Every time a team seems to fail at doing something, the blame is focused on a single person.
Whether that be blocking, recruiting, play calling or execution, it's never a whole unit with the problem. It's one person. For about a year now, the lack of offense coming from the Oklahoma State Cowboys has been blamed on offensive coordinator Mike Yurcich.
But here's a news flash:
He's actually better than you think.
Sure, Shippensburg, Pennsylvania, is a weird place to find a Division I offensive coordinator, but it's not like he wasn't good there. In 2012, the Shippensburg Red Raiders went 11-2 while averaging 46.8 points per game. The Red Raiders also scored more than 60 four times and 73 once. His Red Raider offense threw for more than 5,000 yards under quarterback Zach Zulli, who had 54 passing touchdowns, and the team rushed for just over 1,800 yards.
That's a pretty solid offense, I don't really care what division you're playing in.
In his first year at Oklahoma State, Yurcich was good. Many seem to overlook that the Cowboys scored 50-plus points four times. OSU went 10-3 and had a visit to the Cotton Bowl under Mike Yurcich in his first year, a vast improvement from the 8-5 season and Heart of Dallas Bowl in the year before.
So what happened last year? Why did this offense look so bad? Well, the answer is pretty clear, and it's not the guy calling the plays. It's the players.
The similarities between 2012 Shippensburg and 2013 Oklahoma State are that they both had pretty solid quarterbacks. Zulli was much better than Chelf, at least in the sense that Zulli won the Harlon Hill Trophy (Best player in Division II).
Yurcich didn't have to worry about a quarterback who could only throw the deep post or seam, he had a guy who could throw period. If Chelf didn't work out, he had J.W. Walsh who can also play. They had Joseph Randle run for more than 1,400 yards.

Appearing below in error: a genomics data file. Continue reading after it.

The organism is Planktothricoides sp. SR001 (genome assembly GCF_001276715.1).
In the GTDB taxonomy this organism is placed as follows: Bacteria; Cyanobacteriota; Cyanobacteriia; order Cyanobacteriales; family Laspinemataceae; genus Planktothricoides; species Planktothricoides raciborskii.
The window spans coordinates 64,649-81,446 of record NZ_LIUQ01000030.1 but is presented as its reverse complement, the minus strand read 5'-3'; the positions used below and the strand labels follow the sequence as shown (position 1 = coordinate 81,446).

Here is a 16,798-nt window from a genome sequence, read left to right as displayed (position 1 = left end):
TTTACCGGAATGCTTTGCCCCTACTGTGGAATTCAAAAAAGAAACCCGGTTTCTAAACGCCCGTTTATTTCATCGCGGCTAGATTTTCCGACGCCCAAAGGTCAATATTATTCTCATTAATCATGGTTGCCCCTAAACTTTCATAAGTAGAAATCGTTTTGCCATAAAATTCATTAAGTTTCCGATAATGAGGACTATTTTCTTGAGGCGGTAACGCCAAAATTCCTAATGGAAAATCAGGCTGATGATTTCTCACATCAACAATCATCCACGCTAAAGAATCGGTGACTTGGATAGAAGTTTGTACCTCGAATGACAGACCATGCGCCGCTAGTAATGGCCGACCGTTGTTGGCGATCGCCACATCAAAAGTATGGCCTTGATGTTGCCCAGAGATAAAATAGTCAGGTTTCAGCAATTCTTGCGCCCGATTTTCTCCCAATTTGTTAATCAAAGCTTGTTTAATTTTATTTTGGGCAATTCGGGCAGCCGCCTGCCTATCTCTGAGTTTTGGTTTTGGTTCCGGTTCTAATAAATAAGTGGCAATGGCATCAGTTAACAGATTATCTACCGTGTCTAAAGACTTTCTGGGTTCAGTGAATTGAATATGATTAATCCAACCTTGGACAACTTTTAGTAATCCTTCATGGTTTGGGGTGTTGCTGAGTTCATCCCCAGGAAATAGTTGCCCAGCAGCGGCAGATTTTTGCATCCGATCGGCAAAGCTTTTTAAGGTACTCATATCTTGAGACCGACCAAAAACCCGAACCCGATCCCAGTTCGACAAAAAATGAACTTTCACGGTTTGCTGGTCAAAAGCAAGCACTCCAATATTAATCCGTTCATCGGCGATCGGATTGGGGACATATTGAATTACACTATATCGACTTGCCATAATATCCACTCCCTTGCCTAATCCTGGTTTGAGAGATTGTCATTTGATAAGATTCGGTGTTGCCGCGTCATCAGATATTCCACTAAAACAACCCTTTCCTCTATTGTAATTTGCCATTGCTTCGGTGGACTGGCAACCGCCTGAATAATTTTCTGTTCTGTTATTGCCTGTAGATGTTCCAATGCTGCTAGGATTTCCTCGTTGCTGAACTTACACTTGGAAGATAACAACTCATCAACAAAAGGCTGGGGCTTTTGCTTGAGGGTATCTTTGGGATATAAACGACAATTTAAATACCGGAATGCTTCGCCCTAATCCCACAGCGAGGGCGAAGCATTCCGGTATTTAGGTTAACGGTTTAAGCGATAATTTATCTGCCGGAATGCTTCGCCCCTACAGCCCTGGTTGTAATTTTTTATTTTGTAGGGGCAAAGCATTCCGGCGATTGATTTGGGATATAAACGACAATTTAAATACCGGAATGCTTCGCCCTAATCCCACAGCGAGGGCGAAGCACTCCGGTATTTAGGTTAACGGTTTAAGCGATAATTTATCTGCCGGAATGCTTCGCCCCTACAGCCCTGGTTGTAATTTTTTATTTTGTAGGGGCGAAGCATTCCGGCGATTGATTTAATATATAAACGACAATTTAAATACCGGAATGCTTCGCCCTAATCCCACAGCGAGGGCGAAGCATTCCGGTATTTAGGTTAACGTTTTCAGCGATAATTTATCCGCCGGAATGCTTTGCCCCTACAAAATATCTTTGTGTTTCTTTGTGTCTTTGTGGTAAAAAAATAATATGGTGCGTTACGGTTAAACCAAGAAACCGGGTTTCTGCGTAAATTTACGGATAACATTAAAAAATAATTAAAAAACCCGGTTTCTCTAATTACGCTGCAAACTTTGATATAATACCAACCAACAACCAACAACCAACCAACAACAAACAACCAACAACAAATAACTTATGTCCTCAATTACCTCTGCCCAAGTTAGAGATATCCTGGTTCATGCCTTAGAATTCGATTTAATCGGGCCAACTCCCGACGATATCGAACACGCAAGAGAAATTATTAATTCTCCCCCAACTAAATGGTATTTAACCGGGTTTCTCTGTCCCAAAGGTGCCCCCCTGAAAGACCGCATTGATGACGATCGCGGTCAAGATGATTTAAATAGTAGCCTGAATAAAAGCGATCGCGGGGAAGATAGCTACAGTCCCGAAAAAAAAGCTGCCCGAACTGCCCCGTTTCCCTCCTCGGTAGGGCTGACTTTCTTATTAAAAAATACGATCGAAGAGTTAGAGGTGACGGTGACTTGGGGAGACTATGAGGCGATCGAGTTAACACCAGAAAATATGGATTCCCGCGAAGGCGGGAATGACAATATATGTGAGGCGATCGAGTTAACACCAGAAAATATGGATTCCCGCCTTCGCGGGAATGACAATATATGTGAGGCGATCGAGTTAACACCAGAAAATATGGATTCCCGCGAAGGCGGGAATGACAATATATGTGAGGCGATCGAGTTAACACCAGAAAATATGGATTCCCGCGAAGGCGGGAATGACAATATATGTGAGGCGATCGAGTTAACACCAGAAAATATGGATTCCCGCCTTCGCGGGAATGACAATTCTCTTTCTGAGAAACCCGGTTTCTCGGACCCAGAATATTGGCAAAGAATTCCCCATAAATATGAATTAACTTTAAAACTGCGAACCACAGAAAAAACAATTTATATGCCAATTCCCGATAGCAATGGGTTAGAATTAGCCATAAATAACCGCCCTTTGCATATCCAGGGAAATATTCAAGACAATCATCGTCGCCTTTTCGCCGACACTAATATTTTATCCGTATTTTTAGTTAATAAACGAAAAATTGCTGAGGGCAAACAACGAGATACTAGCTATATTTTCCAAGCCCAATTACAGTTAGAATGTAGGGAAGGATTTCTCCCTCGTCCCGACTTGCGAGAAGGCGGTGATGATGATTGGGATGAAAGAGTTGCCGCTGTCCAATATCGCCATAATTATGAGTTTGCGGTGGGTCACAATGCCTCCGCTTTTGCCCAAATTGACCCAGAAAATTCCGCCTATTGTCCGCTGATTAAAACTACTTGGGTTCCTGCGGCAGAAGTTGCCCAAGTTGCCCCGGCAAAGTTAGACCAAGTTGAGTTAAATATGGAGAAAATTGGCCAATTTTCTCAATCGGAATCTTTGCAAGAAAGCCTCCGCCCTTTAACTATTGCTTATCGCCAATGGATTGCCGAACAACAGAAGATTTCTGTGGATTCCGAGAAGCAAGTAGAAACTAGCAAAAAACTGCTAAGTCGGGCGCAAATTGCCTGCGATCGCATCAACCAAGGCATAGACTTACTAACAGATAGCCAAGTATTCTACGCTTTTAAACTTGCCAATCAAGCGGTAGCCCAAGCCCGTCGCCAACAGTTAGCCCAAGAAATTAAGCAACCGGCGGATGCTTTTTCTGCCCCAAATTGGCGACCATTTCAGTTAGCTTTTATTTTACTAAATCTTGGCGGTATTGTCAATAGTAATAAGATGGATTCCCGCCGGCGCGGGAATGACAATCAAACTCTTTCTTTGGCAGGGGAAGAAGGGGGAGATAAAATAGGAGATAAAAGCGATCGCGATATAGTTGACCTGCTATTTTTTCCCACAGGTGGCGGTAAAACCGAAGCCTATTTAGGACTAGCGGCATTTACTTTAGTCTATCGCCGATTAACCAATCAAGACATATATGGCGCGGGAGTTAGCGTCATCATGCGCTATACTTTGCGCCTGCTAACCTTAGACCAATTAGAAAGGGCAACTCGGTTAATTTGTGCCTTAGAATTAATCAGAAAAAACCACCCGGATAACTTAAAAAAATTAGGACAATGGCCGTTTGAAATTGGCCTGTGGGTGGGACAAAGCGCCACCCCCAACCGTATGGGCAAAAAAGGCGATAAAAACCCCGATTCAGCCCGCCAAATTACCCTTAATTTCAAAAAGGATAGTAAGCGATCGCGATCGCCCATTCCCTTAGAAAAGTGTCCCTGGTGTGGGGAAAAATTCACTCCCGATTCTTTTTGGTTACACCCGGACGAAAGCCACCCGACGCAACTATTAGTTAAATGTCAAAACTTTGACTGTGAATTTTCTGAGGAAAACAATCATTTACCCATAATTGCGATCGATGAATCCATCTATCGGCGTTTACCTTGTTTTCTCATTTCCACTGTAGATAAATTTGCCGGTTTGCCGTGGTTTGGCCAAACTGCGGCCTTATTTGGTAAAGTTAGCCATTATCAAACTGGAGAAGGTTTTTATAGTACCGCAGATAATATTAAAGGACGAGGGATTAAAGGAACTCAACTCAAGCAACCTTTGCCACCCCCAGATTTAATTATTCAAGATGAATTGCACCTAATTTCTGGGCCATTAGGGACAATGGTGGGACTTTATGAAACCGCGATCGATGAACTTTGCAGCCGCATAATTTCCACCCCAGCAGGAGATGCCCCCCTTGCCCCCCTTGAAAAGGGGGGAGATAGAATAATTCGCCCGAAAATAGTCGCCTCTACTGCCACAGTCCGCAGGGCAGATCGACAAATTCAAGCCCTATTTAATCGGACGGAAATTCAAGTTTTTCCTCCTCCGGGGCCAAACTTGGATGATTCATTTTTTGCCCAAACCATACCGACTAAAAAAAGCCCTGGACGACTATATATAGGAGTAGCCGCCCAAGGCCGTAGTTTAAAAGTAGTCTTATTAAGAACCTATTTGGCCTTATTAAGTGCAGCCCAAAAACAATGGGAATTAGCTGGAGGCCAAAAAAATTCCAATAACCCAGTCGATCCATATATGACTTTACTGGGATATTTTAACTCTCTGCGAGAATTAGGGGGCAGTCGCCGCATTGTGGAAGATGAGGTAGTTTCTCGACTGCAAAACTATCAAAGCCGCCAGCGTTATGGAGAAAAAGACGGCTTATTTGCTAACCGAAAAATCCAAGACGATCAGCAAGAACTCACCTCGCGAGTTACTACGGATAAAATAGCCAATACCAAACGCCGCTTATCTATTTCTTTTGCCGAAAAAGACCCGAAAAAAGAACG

They had a team.
Than 2014 happened. The team honestly started out great, with an impressive game against then No. 1 Florida State. J.W. Walsh threw for more than 200 yards and had three total touchdowns. The offense looked good in the 37-31 loss, or as great as you can in a loss.
But then it began to go down hill a week later. Everyone knows the story.
Walsh goes down, enter Daxx Garman. Garman had what everyone thought they wanted. A rocket arm, pocket passing quarterback who could bring the air raid back to Stillwater. Everyone was happy when he threw for more than 550 yards and four touchdowns in his first two games. They were even fine with his 370 yard, four touchdown performance against Texas Tech. But then it all went down hill.
Garman threw one or less touchdowns in the rest of his games, and the Cowboys went on a five game losing streak. The "Fire Yurcich" train was on its way down to Boone Pickens Stadium faster than ever. But I sit here and wondered, "why?"
Sure, some of the play calls could've been better. No one likes a third and long draw play to a running back who isn't that great. But sometimes you got to play field position. Sometimes you've got to realize that if you let Garman get hurt against TCU, you've got to let freshman Mason Rudolph play earlier than he already ended up having to.
No one paid attention to the fact that the line was horrid, injuries plagued the team and that the coaches hadn't recruited more than one solid quarterback in a few years. They just thought that was automatically on the offensive coordinators shoulders.
But then, when the line got somewhat healthy against Baylor and Rudolph was forcibly inserted, we saw what had been missing since really week two.
The Cowboys averaged 32 points in the last three games, which is still down from the 39 points per game from 2013. But he finally had what every successful coach needs. A team. The Cowboys hobbled through 2014, until the end. The offense looked fine when it was healthy.
This year, people are already complaining. After the win over Central Michigan, most of the CRFF mentions complained about the play calling being boring and vanilla. There's a reason for this.
They're playing the nonconference right now. This team isn't going to show off all the flashes and new (or not so new) toys they've got. Why show the world that Chris Carson is a 100-yard back right now? Why let people know that Marcel Ateman can catch more than a couple passes a game, unless you have to? Yurcich called some great games in his time here at OSU when he had the team he wanted. All of 2013 and the end of last year showed this.
Yurcich isn't (wasn't) the problem. The players, or the lack thereof in 2014, was. Just wait, everything is going to be all right.